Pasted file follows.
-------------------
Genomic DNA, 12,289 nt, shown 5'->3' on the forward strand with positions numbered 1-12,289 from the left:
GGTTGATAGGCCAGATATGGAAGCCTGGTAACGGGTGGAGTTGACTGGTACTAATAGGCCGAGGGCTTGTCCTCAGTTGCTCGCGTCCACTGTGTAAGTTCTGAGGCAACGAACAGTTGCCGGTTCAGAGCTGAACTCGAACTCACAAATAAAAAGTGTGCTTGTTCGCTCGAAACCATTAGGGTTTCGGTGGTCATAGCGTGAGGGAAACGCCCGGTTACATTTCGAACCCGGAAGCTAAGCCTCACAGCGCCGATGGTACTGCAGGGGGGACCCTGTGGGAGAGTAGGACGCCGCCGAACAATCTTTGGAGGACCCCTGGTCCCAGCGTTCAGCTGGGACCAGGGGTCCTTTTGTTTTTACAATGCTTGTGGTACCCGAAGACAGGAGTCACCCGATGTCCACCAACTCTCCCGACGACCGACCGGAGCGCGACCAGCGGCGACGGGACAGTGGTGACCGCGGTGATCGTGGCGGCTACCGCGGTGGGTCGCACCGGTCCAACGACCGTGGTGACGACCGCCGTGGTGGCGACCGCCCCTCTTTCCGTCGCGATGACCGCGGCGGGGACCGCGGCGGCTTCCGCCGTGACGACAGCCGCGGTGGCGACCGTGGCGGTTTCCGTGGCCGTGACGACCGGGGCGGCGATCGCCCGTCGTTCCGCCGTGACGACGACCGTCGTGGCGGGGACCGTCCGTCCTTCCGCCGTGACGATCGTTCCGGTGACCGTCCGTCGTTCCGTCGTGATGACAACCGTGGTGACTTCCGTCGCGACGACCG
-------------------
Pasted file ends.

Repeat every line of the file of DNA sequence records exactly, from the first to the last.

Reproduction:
Genomic DNA, 12,289 nt, shown 5'->3' on the forward strand with positions numbered 1-12,289 from the left:
GGTTGATAGGCCAGATATGGAAGCCTGGTAACGGGTGGAGTTGACTGGTACTAATAGGCCGAGGGCTTGTCCTCAGTTGCTCGCGTCCACTGTGTAAGTTCTGAGGCAACGAACAGTTGCCGGTTCAGAGCTGAACTCGAACTCACAAATAAAAAGTGTGCTTGTTCGCTCGAAACCATTAGGGTTTCGGTGGTCATAGCGTGAGGGAAACGCCCGGTTACATTTCGAACCCGGAAGCTAAGCCTCACAGCGCCGATGGTACTGCAGGGGGGACCCTGTGGGAGAGTAGGACGCCGCCGAACAATCTTTGGAGGACCCCTGGTCCCAGCGTTCAGCTGGGACCAGGGGTCCTTTTGTTTTTACAATGCTTGTGGTACCCGAAGACAGGAGTCACCCGATGTCCACCAACTCTCCCGACGACCGACCGGAGCGCGACCAGCGGCGACGGGACAGTGGTGACCGCGGTGATCGTGGCGGCTACCGCGGTGGGTCGCACCGGTCCAACGACCGTGGTGACGACCGCCGTGGTGGCGACCGCCCCTCTTTCCGTCGCGATGACCGCGGCGGGGACCGCGGCGGCTTCCGCCGTGACGACAGCCGCGGTGGCGACCGTGGCGGTTTCCGTGGCCGTGACGACCGGGGCGGCGATCGCCCGTCGTTCCGCCGTGACGACGACCGTCGTGGCGGGGACCGTCCGTCCTTCCGCCGTGACGATCGTTCCGGTGACCGTCCGTCGTTCCGTCGTGATGACAACCGTGGTGACTTCCGTCGCGACGACCG